9. The Elephant Man
I'm not one of these film buffs who bows at the altar of David Lynch. I don't much like his work. It generally confuses the hell out of me and isn't enjoyable enough for me to give it the required re-watches needed to understand it. Somewhat contained within the boundaries of a biopic, I find this film highly effective and revelatory. It proved to me that Lynch can actually make a coherent film. (Full Review)

8. Caddyshack
Regardless of what else is going on in this movie, in my eyes, it will always be about Bill Murray vs. a gopher on a golf course. And it's hilarious. Now, I realize that's selling it quite a bit short because just about every facet of this movie works, but c'mon, that's the first thing you think of, too, right?

7. Fame
This is one of the first dance movies I ever saw. And despite all the absurd places where fully choreographed routines break out (in the lunchroom, the streets of Manhattan, etc.) it remains one of the most realistic. That's because it's a story with heart about people I can relate to. I'm no song-and-dance man, but these kids could've grown up in my neighborhood. It's far superior to its 21st century remake which is a bit too glossy. This one feels much more raw and gritty. And THAT theme song. (Full Review)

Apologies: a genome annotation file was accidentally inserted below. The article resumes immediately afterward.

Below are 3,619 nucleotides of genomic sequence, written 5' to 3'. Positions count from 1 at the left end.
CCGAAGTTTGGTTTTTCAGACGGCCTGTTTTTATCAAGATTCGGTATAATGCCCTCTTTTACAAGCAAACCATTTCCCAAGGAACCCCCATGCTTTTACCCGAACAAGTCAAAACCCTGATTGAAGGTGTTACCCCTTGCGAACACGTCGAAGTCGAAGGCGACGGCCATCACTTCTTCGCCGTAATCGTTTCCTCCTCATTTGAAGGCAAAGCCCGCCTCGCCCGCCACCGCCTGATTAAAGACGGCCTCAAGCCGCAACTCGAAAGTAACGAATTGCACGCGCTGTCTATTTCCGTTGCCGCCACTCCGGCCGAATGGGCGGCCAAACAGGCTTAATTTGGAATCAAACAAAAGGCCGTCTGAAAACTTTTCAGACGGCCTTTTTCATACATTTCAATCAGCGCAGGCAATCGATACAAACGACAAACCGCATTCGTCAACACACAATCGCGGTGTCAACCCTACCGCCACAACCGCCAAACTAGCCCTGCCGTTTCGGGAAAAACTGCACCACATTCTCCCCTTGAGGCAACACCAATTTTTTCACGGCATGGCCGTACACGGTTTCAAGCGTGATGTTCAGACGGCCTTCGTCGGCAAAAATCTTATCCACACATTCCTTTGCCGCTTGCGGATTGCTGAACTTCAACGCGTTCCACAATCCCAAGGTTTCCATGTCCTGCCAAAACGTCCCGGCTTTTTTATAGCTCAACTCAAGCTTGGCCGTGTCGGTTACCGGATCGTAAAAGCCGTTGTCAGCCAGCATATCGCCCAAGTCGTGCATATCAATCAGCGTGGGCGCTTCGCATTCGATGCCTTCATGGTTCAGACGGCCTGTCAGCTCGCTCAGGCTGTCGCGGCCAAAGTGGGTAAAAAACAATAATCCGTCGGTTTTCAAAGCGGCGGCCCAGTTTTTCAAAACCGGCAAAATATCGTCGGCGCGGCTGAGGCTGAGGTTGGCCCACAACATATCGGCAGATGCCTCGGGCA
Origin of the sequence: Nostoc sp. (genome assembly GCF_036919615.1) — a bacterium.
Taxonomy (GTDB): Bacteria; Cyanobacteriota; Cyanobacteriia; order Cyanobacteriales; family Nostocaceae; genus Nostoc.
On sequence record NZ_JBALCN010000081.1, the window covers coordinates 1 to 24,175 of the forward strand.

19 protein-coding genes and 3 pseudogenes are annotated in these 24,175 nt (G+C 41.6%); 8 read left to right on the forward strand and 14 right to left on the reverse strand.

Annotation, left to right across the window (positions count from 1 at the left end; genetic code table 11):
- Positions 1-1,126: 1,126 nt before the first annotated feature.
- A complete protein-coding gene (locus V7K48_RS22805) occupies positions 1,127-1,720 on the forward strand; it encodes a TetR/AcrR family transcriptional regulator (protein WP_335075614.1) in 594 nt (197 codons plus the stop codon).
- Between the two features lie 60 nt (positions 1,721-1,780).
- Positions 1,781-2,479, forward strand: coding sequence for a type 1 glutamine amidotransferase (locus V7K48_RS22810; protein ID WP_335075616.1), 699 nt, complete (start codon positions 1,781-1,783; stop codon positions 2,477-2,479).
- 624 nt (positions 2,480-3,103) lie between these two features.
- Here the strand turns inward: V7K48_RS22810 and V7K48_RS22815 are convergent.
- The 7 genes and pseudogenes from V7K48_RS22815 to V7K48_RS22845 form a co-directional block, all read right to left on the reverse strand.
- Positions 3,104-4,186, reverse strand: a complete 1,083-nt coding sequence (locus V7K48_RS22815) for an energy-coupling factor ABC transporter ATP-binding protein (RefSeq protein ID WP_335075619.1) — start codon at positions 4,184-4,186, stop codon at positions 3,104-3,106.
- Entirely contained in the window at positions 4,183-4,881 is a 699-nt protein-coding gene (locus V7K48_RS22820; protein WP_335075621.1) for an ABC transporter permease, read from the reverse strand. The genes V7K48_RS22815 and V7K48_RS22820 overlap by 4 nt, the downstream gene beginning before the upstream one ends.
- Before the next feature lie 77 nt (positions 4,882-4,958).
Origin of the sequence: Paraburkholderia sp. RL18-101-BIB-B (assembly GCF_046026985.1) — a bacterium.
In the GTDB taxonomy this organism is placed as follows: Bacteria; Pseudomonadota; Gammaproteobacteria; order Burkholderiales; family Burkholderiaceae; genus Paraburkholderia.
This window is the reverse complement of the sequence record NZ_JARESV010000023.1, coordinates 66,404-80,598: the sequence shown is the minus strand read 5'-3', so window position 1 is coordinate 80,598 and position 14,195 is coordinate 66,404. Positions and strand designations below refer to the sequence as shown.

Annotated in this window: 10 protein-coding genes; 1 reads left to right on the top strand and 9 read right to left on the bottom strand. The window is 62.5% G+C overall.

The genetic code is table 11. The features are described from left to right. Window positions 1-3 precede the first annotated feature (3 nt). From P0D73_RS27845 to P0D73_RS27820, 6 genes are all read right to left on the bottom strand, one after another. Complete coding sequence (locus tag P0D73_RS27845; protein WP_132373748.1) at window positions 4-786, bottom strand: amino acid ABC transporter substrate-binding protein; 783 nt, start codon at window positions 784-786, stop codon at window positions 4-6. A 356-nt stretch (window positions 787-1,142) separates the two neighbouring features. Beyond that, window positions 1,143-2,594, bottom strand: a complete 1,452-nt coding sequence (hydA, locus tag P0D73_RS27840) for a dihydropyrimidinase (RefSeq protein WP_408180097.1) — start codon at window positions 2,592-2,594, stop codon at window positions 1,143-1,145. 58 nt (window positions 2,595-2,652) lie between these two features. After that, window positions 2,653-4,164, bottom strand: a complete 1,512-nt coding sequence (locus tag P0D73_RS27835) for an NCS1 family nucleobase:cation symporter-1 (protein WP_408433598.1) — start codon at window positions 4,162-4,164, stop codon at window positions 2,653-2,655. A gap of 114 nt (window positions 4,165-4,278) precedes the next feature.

6. The Shining
I first saw this on network television in the mid-80s. Even with all the hacks and cuts to the language and visuals, I still got really into it. When I finally saw it in all its glory, I was even more into it. The strange thing is, I don't know if it ever scared me or just intrigued me. It was one of my first experiences with "horror by proxy." What that means is even though I personally was never frightened of the movie, I could really feel the fear of characters on the screen. That's thanks mostly to the masterful performance of Shelley Duvall. And that's what drew me in. This isn't to say I wasn't disturbed on some level because I was. Mr. Nicholson made sure of that.